The Process of Growth as a Business Function (Review)

The growth function

The growth business function optimizes the online experience for increased profits. Growth professionals leverage experiments and testing for the discovery of what matters. One concept from the course to illustrates the idea is the buyer journey as a sequence of funnels. Although not every customer takes the same journey on the site from initial visit to repeat purchase, the sequence can be generalized into stages.

The growth process

Growth marketers optimize the buyer journey through experiments. The process of identifying, designing, and prioritizing tests looks a lot like the scientific method. My inner science major found the comparison fascinating. The process looks something like:

  1. Research
  2. Rank issues in order of priority
  3. Determine which issues need AB tests
  4. Outline and prioritize a testing program
  5. Set a hypothesis
  6. Execute the test
  7. Analyze the results
  8. Implement and learn
  9. Repeat the cycle

Growth pre-requisites

An important note: growth marketing and conversion optimization only exist with sufficient traffic and customers. Until then, all you can do is talk to customers and implement changes based on feedback. The course mentions two benchmarks: 1,000 unique site visitors (per page) per month to start optimization and 1,000 conversions per month to begin A/B testing.

1. Research

Research is the foundation of all testing (and marketing at large). The digital world holds plenty of data, and the research process finds the right data to answer targeted questions. What behaviors indicate problems in the customer journey? What motivations explain the behavior? What can we do differently based on the selected data? To answer, growth marketers look at the following:

https://www.widerfunnel.com/blog/the-six-landing-page-conversion-rate-factors

2. Rank issues in order of priority

CXL recommends a 5-star system: 5 = a severe issue affecting many users, 1 = a minor usability issue affecting a few people.

3. Determine which issues need A/B tests

An A/B test is an experiment where 50% of users see the existing “default” webpage and 50% will see a modified “challenger” version. After 2–4 weeks, the behaviors of both groups are compared and evaluated for a significant difference in conversion rates (desired behavior).

  • Instrumentation: not measuring the data that needs to be measured
  • Incorrect data
  • Investigation: need more research to determine the true problem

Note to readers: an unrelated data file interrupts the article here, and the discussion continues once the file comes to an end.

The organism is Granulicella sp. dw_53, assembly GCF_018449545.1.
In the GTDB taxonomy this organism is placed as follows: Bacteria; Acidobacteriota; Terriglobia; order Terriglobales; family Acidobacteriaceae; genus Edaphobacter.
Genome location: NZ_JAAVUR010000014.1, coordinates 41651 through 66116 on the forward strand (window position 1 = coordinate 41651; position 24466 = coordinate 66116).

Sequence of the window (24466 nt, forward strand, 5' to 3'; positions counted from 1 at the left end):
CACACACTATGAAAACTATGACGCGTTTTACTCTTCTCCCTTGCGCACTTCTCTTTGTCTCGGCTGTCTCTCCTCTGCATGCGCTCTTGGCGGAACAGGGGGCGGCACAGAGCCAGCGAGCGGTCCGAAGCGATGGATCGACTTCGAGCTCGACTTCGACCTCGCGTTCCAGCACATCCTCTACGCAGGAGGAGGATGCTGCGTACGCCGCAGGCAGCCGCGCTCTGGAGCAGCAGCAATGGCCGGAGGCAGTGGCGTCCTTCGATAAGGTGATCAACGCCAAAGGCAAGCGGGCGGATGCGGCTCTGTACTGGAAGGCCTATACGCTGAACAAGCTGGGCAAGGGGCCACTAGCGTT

• Just-do-it: no brainer fixes (straight-forward usability issues such as broken buttons)

4. Outline and prioritize a testing program

An average website with average traffic will run 1 A/B test every 4 weeks. So you can’t run unlimited numbers of experiments. In an effective testing program, each proposed test should be scored and prioritized based on: potential for success, impact, power, and ease of testing and implementation.

5. Set a hypothesis

A hypothesis aligns stakeholders and summarizes the problem, proposed solution, and predicted outcome. CXL recommends the format:

6. Execute the test

Design, develop, and quality-assure prioritized A/B tests. Configure the A/B test in your testing tool, calculate the time needed (based on lift and sample size), and monitor the performance throughout the 4 weeks.

7. Analyze the results

Are the results statistically significant? What are the business implications? What else can you test after an inconclusive outcome?

8. Implement and learn

Implement conclusive “winners” right away and learn from “losers” and inconclusive results.

9. Repeat the cycle

The more tests a team does, the more they’ll be able to optimize their optimization process to:

  • Test (or make) more effective changes (AKA: test things that matter and make an impact)
  • Reduce the cost of optimization
  • Improve the speed of experimentation

Week 3 experience

Ironically, the material makes the typos and usability issues on the course’s website more evident. I’ll take it as proof of learning, but I do wonder why the principles haven’t been applied to the CXL site…perhaps because the content lies in post-conversion territory?

A parting suggestion

The value of summary posts, in my experience, lies in the follow-up research. Google all the terms you don’t understand from the outline of how the concepts relate to each other; if you’re new to the subject, voila a DIY “course.”

--

--

Get the Medium app

A button that says 'Download on the App Store', and if clicked it will lead you to the iOS App store
A button that says 'Get it on, Google Play', and if clicked it will lead you to the Google Play store
Sofia Sulikowski

Sofia Sulikowski

Recent undergrad business graduate with a passion for personal growth, professional development, and tech marketing.